In a recent BlueSteps study of over 100 senior executives working in China, seventy percent stated that executive pay had become more competitive over the last 5 years, and 89% indicated their intent to stay in China for over 3 years. The majority of respondents were expats working in China (77%), in general management roles including CEO/COO (63.4%), earning over USD $150k (74%).

In a comparison of six nations, senior executives ranked China as the fourth highest paying country, ahead of other emerging markets, Brazil (5th) and India (6th), yet behind developed nations Germany (3rd), UK (2nd) and USA (1st).  70 percent of respondents indicated that compensation in China has moderately or significantly increased in competiveness in the last 5 years.

Peter Felix, President of the AESC commented:  “Our survey provides useful insight into the reality of senior executive opportunity in China for expatriates and helps us to understand better the dynamics of the Chinese market. What is significant is that executives perceive China as a positive environment in terms of compensation and longer term career potential”

A majority of respondents (53%) have found it difficult to gain access to executive positions in China. The most inhibiting factors are the difficulty of building a strong network (38.7%), the language barrier (32%), and employers favoring local talent (29.3%). Visa difficulties were not seen as a top obstacle by any of the respondents (0%).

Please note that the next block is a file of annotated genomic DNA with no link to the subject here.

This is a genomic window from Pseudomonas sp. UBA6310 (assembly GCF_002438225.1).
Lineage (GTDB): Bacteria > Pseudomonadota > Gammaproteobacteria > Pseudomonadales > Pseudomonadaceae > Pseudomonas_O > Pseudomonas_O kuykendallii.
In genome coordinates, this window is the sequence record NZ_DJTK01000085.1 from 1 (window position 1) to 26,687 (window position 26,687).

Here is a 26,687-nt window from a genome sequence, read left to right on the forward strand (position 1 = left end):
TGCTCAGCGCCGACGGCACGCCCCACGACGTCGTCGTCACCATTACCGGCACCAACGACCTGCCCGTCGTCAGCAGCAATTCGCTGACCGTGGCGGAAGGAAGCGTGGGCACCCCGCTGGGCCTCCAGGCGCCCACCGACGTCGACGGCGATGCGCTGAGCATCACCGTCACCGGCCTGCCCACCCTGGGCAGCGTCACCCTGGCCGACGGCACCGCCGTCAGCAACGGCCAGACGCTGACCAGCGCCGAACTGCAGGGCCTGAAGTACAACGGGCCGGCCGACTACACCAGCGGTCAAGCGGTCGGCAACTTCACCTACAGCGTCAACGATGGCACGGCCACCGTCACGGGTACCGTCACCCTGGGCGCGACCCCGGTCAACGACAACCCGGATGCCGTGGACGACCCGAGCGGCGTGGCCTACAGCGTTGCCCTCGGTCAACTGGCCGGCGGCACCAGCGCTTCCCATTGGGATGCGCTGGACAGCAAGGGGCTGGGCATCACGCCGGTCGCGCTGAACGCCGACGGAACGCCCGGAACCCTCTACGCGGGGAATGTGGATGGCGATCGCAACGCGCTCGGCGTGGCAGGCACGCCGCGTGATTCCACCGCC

While maintaining a strong network in China is difficult for expats, it is also the most common way executives found their current position. They were either contacted by an executive search consultant (35.5%), received an internal transfer (31.6%), or relied on a personal referral or contact (27.6%).  Only 5% found their position through a job posting or an online network.

Despite any difficulty to obtain positions, 57% intend to stay for 5 or more years, with another 32% intending to stay 3-5 years.

According to the executives surveyed, Wholly Foreign Owned Enterprises (WFOEs) are the most attractive organization to work for in China (83.2%) over Joint Foreign-Domestic Ventures (11.6%), Domestic Private Enterprises (4.2%) or State-owned Enterprises (1%),.

The top reasons given were that foreign-owned Multinational Corporations (MNCs) offer the highest pay, the management style and corporate culture is closer to international standards and practices, and that MNCs offer greater global opportunities and scale.

When asked what is the most attractive aspect of working in China, the majority of respondents praised china for its “dynamic” high growth economy driven by a positive outlook, great purchasing power and a fast-paced decision making / deal closing culture. Executives also appreciate the greater managerial freedom to enact real change, with one executive commenting, ‘What happens in one year here, takes at least 7 years in developed markets like the U.S. and Europe’.

On the other hand, respondents complained of a lack of transparency in business regulation and ruling, corruption, ambiguity in a constantly changing environment, and a strong shortage of domestic talent.

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